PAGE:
Tuesday, January 27, 2015
In the second edition of his book Practical Ethics, Peter Singer writes:
[T]he first thing to say about ethics is that it is not a set of prohibitions particularly concerned with sex. Even in the era of AIDS, sex raises no unique moral issues at all. Decisions about sex may involve considerations of honesty, concern for others, prudence, and so on, but there is nothing special about sex in this respect, for the same could be said of decisions about driving a car. (p. 2, emphasis added)
Thursday, January 22, 2015
Has mathematics misled modern science? Bryan Appleyard, channeling physicist Lee Smolin and philosopher Roberto Mangabeira Unger, makes the case.
But maybe mathematical elegance should trump empirical evidence? Some physicists seem to think so. In Nature, physicists George Ellis and Joe Silk will have none of it. Further commentary, and a roundup of other responses, from physicist Peter Woit.
At the OUP Blog, John Searle on the intentionality of perceptual experience. At the same blog: Federica Russo and Phyllis Illari on causation in science and Tad Schmaltz on causation in Aristotle and Hume.
Philosopher John Lamont on Thomism, “manualism,” and the nouvelle théologie, at Rorate Caeli.
Monday, January 19, 2015
At Crisis magazine, Fr. James V. Schall very kindly reviews my book Scholastic Metaphysics: A Contemporary Introduction. From the review:
Feser has done his homework. He is quite familiar with modern analytic philosophy along with other modern systems. He came to Aristotle and Aquinas, whom he knows well, from his realization of problems in the modern systems. Likewise, Feser is acquainted more than most with the various texts that were once profitably used in Catholic university and seminary philosophy departments but later abandoned during the last half century. Feser recognizes that these writers, who were perhaps not perfect, were often very good thinkers in their own right as well as familiar with the intellectual tradition of the West…
Saturday, January 17, 2015
In case you haven’t been following it, my recent critique of novelist Scott Bakker’s Scientia Salon essay on eliminative materialism has generated quite a lot of discussion, including a series of vigorous and good-natured responses from Bakker himself both in my combox and at his own blog. Despite the points made in my previous post, Bakker still maintains -- utterly implausibly, in my view -- that the incoherence objection begs the question against the eliminativist. To see the problem with this response, consider a further analogy.
Friday, January 16, 2015
Mount Saint Mary College in Newburgh, NY will be hosting the Fifth Annual Philosophy Workshop on the theme “Aquinas and the Philosophy of Nature” from June 4-7. The speakers will be William Carroll, Fr. James Brent, Alfred Freddoso, Michael Gorman, Jennifer Frey, Edward Feser, Candace Vogler, John O’Callaghan, and Fr. Michael Dodds. More information here.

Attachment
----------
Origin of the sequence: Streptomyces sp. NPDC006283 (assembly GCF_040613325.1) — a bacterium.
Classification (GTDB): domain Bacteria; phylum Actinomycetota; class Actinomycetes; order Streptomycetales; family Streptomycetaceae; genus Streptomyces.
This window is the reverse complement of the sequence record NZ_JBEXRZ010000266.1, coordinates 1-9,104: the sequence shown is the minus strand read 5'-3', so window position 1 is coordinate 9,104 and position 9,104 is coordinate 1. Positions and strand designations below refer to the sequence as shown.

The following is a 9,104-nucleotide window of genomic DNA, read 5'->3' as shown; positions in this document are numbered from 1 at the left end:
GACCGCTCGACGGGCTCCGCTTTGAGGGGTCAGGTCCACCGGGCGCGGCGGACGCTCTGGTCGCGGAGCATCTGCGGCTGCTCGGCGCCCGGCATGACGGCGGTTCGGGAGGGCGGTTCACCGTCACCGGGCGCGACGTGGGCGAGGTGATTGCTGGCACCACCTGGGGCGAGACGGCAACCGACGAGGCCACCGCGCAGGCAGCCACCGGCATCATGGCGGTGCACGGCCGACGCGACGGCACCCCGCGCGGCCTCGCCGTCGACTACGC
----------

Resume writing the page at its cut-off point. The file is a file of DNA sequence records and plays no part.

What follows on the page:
Sunday, January 11, 2015
A reader asks me to comment on novelist Scott Bakker’s recent Scientia Salon article “Back to Square One: toward a post-intentional future.” “Intentional” is a reference to intentionality, the philosopher’s technical term for the meaningfulness or “aboutness” of our thoughts -- the way they are “directed toward,” “point to,” or are about something. A “post-intentional” future is one in which we’ve given up trying to explain intentionality in scientific terms and instead abandon it altogether in favor of radically re-describing human nature exclusively in terms drawn from neuroscience, physics, chemistry, and the like. In short, it is a future in which we embrace the eliminative materialist position associated with philosophers like Alex Rosenberg and Paul and Patricia Churchland.
Monday, January 5, 2015
At Catholic World Report, a panel of contributors lists the best books they read in 2014. Scholastic Metaphysics: A Contemporary Introduction was named by three of them: Mark Brumley, President and CEO of Ignatius Press; Christopher Morrissey, Professor of Philosophy at Redeemer Pacific College (who reviewed the book in CWR not too long ago); and Fr. James V. Schall, SJ, Professor Emeritus at Georgetown University. Very kind!
Friday, January 2, 2015
What better way is there to start off the new year than with another blog post about plastic? You’ll recall that in a post from last year, I raised the question of why old plastic -- unlike old wood, glass, or metal -- seems invariably ugly. I argued that none of the seemingly obvious answers holds up upon closer inspection. In particular, I argued that the “artificiality” of plastic is not the reason, both because there are lots of old artificial things we don’t find ugly and because there is a sense in which plastic is not artificial.